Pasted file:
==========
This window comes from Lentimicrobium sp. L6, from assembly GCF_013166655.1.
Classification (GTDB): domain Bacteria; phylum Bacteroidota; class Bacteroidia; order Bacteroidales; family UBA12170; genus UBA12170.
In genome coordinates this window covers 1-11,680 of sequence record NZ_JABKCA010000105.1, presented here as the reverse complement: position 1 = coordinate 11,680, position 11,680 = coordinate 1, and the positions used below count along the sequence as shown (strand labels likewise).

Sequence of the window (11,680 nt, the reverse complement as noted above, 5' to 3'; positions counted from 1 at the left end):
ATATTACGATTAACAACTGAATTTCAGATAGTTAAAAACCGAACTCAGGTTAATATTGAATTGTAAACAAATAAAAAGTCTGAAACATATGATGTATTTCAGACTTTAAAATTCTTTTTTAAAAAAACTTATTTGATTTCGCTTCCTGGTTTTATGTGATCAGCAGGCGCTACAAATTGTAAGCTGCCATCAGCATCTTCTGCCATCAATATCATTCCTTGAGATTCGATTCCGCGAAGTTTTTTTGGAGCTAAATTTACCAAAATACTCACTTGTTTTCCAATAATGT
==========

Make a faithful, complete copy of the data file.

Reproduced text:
This window comes from Lentimicrobium sp. L6, from assembly GCF_013166655.1.
Classification (GTDB): domain Bacteria; phylum Bacteroidota; class Bacteroidia; order Bacteroidales; family UBA12170; genus UBA12170.
In genome coordinates this window covers 1-11,680 of sequence record NZ_JABKCA010000105.1, presented here as the reverse complement: position 1 = coordinate 11,680, position 11,680 = coordinate 1, and the positions used below count along the sequence as shown (strand labels likewise).

Sequence of the window (11,680 nt, the reverse complement as noted above, 5' to 3'; positions counted from 1 at the left end):
ATATTACGATTAACAACTGAATTTCAGATAGTTAAAAACCGAACTCAGGTTAATATTGAATTGTAAACAAATAAAAAGTCTGAAACATATGATGTATTTCAGACTTTAAAATTCTTTTTTAAAAAAACTTATTTGATTTCGCTTCCTGGTTTTATGTGATCAGCAGGCGCTACAAATTGTAAGCTGCCATCAGCATCTTCTGCCATCAATATCATTCCTTGAGATTCGATTCCGCGAAGTTTTTTTGGAGCTAAATTTACCAAAATACTCACTTGTTTTCCAATAATGT